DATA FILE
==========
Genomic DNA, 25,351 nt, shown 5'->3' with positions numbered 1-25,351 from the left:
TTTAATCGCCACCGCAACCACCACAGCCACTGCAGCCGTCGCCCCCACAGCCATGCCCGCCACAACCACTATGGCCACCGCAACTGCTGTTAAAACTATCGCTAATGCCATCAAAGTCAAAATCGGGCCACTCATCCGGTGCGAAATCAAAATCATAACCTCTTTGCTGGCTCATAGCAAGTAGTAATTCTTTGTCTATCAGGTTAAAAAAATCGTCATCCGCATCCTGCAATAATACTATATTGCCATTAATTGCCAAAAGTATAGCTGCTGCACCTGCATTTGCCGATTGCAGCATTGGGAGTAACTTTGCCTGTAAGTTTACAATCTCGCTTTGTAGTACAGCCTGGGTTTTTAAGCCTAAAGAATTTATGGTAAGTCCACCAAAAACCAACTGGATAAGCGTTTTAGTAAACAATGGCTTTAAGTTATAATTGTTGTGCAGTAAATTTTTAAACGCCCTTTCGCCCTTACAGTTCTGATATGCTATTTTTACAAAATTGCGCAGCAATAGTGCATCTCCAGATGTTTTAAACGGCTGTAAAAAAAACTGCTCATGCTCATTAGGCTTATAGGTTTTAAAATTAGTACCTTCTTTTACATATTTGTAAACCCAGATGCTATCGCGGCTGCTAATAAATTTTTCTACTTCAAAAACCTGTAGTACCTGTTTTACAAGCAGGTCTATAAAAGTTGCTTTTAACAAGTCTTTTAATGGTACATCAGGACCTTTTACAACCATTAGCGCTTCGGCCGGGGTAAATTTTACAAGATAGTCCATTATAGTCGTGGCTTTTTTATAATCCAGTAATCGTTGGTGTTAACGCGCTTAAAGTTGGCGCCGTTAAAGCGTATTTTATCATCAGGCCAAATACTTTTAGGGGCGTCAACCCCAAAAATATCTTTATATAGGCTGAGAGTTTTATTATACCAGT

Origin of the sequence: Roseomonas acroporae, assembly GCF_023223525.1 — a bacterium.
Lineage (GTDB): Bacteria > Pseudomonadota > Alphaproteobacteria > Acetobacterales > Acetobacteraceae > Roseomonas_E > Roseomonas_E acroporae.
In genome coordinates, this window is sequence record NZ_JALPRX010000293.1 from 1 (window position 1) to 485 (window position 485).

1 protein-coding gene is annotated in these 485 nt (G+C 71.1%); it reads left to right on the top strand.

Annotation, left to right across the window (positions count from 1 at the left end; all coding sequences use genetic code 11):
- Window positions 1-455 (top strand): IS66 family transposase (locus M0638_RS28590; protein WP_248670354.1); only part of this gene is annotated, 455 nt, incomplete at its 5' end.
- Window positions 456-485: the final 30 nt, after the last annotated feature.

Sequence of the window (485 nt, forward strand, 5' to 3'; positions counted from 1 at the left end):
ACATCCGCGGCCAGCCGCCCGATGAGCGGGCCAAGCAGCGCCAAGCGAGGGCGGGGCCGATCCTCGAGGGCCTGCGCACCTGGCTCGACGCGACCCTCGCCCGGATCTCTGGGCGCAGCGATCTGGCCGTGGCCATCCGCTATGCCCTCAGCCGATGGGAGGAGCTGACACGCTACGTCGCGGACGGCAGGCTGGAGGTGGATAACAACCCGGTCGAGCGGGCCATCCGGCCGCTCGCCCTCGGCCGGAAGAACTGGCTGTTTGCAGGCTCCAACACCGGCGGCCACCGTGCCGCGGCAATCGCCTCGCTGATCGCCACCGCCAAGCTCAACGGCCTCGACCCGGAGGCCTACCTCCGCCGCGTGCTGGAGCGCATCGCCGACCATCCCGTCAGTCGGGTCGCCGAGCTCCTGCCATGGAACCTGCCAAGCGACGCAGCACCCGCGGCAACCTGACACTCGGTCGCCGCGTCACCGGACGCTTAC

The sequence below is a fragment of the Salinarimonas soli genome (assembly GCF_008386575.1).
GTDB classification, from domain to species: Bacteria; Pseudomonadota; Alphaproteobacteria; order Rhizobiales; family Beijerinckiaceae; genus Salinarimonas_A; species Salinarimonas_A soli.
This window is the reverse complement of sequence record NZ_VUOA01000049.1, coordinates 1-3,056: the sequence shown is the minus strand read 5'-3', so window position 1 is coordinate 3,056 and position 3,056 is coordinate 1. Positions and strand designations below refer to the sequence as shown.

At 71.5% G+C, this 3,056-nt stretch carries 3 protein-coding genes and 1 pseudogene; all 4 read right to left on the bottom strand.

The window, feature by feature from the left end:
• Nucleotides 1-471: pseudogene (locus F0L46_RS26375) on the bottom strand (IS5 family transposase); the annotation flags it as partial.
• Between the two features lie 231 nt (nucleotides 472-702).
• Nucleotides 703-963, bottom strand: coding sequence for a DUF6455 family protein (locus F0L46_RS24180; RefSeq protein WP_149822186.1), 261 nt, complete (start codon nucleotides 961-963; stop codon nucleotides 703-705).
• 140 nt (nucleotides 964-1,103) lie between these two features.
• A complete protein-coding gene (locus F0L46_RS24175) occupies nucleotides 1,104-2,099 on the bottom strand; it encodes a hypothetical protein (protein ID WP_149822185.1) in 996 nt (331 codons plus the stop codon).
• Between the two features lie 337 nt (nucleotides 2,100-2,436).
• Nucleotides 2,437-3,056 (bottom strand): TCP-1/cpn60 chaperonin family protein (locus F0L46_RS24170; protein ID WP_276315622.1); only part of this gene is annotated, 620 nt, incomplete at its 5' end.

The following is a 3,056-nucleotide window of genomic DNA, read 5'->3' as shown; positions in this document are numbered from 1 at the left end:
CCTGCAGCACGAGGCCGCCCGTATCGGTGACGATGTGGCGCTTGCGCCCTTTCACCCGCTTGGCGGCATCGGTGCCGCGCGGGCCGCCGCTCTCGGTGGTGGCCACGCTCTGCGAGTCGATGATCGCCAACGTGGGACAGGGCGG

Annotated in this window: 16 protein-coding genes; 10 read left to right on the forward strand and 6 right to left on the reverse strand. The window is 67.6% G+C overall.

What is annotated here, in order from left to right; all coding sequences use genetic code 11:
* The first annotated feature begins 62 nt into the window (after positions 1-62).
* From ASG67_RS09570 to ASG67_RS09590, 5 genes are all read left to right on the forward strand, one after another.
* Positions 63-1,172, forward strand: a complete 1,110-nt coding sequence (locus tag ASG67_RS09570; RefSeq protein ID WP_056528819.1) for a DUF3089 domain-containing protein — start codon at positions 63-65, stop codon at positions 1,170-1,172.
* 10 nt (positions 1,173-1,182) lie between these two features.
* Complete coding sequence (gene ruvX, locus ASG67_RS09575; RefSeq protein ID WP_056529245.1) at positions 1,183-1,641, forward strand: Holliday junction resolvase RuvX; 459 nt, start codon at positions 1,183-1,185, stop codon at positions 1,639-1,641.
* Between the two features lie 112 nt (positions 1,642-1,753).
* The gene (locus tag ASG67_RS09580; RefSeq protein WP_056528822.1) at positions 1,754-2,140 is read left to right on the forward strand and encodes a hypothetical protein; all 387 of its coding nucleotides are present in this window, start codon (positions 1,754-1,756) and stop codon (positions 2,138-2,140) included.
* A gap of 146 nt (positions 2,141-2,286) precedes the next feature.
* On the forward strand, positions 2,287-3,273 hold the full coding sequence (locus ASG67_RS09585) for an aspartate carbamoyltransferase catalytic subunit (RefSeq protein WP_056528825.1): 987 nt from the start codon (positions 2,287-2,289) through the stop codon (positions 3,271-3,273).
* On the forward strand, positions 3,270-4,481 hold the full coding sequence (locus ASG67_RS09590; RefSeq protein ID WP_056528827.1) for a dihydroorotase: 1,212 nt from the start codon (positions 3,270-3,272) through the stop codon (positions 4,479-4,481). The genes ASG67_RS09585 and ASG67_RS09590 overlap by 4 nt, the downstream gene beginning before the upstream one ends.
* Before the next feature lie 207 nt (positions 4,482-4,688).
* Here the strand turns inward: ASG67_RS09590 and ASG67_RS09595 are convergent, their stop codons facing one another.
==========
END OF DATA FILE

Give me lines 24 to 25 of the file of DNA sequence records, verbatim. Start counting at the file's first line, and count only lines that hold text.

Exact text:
The following is a 3,056-nucleotide window of genomic DNA, read 5'->3' as shown; positions in this document are numbered from 1 at the left end:
CCTGCAGCACGAGGCCGCCCGTATCGGTGACGATGTGGCGCTTGCGCCCTTTCACCCGCTTGGCGGCATCGGTGCCGCGCGGGCCGCCGCTCTCGGTGGTGGCCACGCTCTGCGAGTCGATGATCGCCAACGTGGGACAGGGCGG